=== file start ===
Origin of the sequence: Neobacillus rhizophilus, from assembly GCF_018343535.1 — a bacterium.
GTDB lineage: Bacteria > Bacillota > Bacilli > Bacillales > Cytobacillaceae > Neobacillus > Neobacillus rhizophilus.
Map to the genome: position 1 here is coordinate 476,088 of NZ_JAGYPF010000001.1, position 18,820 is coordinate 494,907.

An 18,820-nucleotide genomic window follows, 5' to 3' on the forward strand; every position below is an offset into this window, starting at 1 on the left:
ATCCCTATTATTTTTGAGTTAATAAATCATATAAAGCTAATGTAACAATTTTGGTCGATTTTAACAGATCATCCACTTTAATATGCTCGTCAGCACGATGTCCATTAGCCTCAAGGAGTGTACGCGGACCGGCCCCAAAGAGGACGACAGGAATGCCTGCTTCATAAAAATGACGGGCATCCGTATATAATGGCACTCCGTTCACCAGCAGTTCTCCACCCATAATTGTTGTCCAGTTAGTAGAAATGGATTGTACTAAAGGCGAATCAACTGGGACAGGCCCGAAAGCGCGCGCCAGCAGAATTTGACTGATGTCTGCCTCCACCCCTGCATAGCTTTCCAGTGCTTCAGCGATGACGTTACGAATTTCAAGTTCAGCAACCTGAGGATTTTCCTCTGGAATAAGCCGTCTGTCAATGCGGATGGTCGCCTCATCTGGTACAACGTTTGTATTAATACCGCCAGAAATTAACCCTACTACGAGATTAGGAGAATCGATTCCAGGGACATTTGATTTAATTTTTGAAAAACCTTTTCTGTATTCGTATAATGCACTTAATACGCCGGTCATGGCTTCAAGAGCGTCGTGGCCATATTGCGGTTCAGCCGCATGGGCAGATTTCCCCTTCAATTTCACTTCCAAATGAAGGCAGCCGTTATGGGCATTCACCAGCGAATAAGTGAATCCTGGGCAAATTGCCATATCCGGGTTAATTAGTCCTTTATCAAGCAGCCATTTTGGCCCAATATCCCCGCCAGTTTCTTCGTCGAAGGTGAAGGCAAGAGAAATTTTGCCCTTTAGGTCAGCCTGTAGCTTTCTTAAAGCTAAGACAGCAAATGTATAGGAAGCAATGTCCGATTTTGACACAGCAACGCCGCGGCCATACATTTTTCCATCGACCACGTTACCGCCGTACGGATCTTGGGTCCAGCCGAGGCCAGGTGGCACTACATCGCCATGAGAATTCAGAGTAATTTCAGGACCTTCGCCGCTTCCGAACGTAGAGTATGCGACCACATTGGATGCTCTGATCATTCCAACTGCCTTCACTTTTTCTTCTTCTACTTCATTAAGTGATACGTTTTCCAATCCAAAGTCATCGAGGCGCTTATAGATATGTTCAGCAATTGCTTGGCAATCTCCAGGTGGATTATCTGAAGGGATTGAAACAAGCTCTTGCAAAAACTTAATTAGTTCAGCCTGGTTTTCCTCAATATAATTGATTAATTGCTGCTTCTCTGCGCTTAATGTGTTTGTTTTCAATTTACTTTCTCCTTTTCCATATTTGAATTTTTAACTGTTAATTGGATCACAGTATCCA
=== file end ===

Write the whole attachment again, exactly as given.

Origin of the sequence: Neobacillus rhizophilus, from assembly GCF_018343535.1 — a bacterium.
GTDB lineage: Bacteria > Bacillota > Bacilli > Bacillales > Cytobacillaceae > Neobacillus > Neobacillus rhizophilus.
Map to the genome: position 1 here is coordinate 476,088 of NZ_JAGYPF010000001.1, position 18,820 is coordinate 494,907.

An 18,820-nucleotide genomic window follows, 5' to 3' on the forward strand; every position below is an offset into this window, starting at 1 on the left:
ATCCCTATTATTTTTGAGTTAATAAATCATATAAAGCTAATGTAACAATTTTGGTCGATTTTAACAGATCATCCACTTTAATATGCTCGTCAGCACGATGTCCATTAGCCTCAAGGAGTGTACGCGGACCGGCCCCAAAGAGGACGACAGGAATGCCTGCTTCATAAAAATGACGGGCATCCGTATATAATGGCACTCCGTTCACCAGCAGTTCTCCACCCATAATTGTTGTCCAGTTAGTAGAAATGGATTGTACTAAAGGCGAATCAACTGGGACAGGCCCGAAAGCGCGCGCCAGCAGAATTTGACTGATGTCTGCCTCCACCCCTGCATAGCTTTCCAGTGCTTCAGCGATGACGTTACGAATTTCAAGTTCAGCAACCTGAGGATTTTCCTCTGGAATAAGCCGTCTGTCAATGCGGATGGTCGCCTCATCTGGTACAACGTTTGTATTAATACCGCCAGAAATTAACCCTACTACGAGATTAGGAGAATCGATTCCAGGGACATTTGATTTAATTTTTGAAAAACCTTTTCTGTATTCGTATAATGCACTTAATACGCCGGTCATGGCTTCAAGAGCGTCGTGGCCATATTGCGGTTCAGCCGCATGGGCAGATTTCCCCTTCAATTTCACTTCCAAATGAAGGCAGCCGTTATGGGCATTCACCAGCGAATAAGTGAATCCTGGGCAAATTGCCATATCCGGGTTAATTAGTCCTTTATCAAGCAGCCATTTTGGCCCAATATCCCCGCCAGTTTCTTCGTCGAAGGTGAAGGCAAGAGAAATTTTGCCCTTTAGGTCAGCCTGTAGCTTTCTTAAAGCTAAGACAGCAAATGTATAGGAAGCAATGTCCGATTTTGACACAGCAACGCCGCGGCCATACATTTTTCCATCGACCACGTTACCGCCGTACGGATCTTGGGTCCAGCCGAGGCCAGGTGGCACTACATCGCCATGAGAATTCAGAGTAATTTCAGGACCTTCGCCGCTTCCGAACGTAGAGTATGCGACCACATTGGATGCTCTGATCATTCCAACTGCCTTCACTTTTTCTTCTTCTACTTCATTAAGTGATACGTTTTCCAATCCAAAGTCATCGAGGCGCTTATAGATATGTTCAGCAATTGCTTGGCAATCTCCAGGTGGATTATCTGAAGGGATTGAAACAAGCTCTTGCAAAAACTTAATTAGTTCAGCCTGGTTTTCCTCAATATAATTGATTAATTGCTGCTTCTCTGCGCTTAATGTGTTTGTTTTCAATTTACTTTCTCCTTTTCCATATTTGAATTTTTAACTGTTAATTGGATCACAGTATCCA